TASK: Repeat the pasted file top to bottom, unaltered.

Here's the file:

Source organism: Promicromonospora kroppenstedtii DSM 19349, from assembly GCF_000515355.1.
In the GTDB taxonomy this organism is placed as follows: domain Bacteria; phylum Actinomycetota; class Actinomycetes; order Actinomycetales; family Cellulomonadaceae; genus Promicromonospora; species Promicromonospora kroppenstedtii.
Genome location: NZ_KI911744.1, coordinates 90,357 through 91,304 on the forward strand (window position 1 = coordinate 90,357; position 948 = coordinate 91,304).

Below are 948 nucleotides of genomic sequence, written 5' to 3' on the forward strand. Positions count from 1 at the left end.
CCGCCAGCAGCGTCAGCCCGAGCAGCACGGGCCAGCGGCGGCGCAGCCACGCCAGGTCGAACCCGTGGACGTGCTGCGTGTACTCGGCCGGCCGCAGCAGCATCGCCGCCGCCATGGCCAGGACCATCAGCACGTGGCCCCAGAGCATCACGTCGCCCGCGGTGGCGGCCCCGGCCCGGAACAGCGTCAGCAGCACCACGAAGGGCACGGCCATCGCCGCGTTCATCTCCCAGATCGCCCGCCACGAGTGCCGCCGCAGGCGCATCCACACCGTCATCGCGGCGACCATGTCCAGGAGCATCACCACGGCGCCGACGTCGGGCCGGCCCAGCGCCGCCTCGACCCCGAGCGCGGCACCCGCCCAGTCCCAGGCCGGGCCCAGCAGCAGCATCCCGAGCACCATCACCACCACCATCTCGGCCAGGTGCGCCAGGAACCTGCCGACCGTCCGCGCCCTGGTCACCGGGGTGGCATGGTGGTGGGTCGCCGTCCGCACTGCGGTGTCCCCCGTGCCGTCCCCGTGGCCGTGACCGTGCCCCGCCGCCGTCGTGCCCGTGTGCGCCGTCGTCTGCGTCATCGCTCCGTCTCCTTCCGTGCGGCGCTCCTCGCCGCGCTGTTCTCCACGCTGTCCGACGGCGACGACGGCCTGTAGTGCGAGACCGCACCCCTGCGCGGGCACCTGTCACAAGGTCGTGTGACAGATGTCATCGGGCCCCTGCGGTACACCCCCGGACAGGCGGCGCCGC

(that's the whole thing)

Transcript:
Source organism: Promicromonospora kroppenstedtii DSM 19349, from assembly GCF_000515355.1.
In the GTDB taxonomy this organism is placed as follows: domain Bacteria; phylum Actinomycetota; class Actinomycetes; order Actinomycetales; family Cellulomonadaceae; genus Promicromonospora; species Promicromonospora kroppenstedtii.
Genome location: NZ_KI911744.1, coordinates 90,357 through 91,304 on the forward strand (window position 1 = coordinate 90,357; position 948 = coordinate 91,304).

Below are 948 nucleotides of genomic sequence, written 5' to 3' on the forward strand. Positions count from 1 at the left end.
CCGCCAGCAGCGTCAGCCCGAGCAGCACGGGCCAGCGGCGGCGCAGCCACGCCAGGTCGAACCCGTGGACGTGCTGCGTGTACTCGGCCGGCCGCAGCAGCATCGCCGCCGCCATGGCCAGGACCATCAGCACGTGGCCCCAGAGCATCACGTCGCCCGCGGTGGCGGCCCCGGCCCGGAACAGCGTCAGCAGCACCACGAAGGGCACGGCCATCGCCGCGTTCATCTCCCAGATCGCCCGCCACGAGTGCCGCCGCAGGCGCATCCACACCGTCATCGCGGCGACCATGTCCAGGAGCATCACCACGGCGCCGACGTCGGGCCGGCCCAGCGCCGCCTCGACCCCGAGCGCGGCACCCGCCCAGTCCCAGGCCGGGCCCAGCAGCAGCATCCCGAGCACCATCACCACCACCATCTCGGCCAGGTGCGCCAGGAACCTGCCGACCGTCCGCGCCCTGGTCACCGGGGTGGCATGGTGGTGGGTCGCCGTCCGCACTGCGGTGTCCCCCGTGCCGTCCCCGTGGCCGTGACCGTGCCCCGCCGCCGTCGTGCCCGTGTGCGCCGTCGTCTGCGTCATCGCTCCGTCTCCTTCCGTGCGGCGCTCCTCGCCGCGCTGTTCTCCACGCTGTCCGACGGCGACGACGGCCTGTAGTGCGAGACCGCACCCCTGCGCGGGCACCTGTCACAAGGTCGTGTGACAGATGTCATCGGGCCCCTGCGGTACACCCCCGGACAGGCGGCGCCGC